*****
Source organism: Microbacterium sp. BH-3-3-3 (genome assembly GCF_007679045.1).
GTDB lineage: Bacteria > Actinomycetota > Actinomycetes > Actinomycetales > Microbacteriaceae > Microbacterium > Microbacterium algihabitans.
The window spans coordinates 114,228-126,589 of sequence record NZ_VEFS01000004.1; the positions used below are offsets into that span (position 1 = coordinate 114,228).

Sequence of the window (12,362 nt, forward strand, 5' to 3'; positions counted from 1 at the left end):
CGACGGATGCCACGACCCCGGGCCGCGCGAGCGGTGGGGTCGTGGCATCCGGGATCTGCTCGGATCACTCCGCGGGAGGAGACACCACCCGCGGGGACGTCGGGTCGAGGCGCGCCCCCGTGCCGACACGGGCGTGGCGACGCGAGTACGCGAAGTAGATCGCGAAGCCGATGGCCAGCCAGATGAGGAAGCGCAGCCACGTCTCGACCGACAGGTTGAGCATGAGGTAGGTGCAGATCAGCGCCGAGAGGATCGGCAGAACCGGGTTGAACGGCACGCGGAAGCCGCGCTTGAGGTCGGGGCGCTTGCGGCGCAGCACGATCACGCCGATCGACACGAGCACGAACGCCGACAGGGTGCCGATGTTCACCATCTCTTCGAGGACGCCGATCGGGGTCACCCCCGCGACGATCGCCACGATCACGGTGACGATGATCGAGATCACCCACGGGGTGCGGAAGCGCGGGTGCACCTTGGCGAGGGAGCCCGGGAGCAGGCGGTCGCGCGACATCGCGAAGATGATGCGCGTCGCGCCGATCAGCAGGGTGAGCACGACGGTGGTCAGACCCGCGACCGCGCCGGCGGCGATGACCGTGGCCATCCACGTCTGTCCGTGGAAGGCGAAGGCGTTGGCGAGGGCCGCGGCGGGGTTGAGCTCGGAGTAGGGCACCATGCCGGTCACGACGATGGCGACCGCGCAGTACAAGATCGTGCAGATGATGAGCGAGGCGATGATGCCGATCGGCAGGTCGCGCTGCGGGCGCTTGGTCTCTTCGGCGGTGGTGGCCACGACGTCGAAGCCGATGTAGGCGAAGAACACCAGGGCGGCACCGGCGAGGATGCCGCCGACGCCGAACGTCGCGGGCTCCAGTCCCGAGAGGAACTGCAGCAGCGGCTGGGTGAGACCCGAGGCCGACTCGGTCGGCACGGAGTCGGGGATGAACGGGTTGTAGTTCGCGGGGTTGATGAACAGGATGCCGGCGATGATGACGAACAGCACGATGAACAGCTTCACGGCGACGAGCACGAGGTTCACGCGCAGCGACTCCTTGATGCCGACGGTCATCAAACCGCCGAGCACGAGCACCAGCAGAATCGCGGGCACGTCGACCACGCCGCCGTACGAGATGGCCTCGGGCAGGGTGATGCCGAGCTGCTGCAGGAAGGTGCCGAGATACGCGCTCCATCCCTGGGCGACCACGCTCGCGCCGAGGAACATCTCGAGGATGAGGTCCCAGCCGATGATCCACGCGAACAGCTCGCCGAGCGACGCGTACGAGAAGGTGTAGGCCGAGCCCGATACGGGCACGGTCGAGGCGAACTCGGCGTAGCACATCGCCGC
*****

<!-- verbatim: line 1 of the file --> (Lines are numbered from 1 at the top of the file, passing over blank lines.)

Source organism: Microbacterium sp. BH-3-3-3 (genome assembly GCF_007679045.1).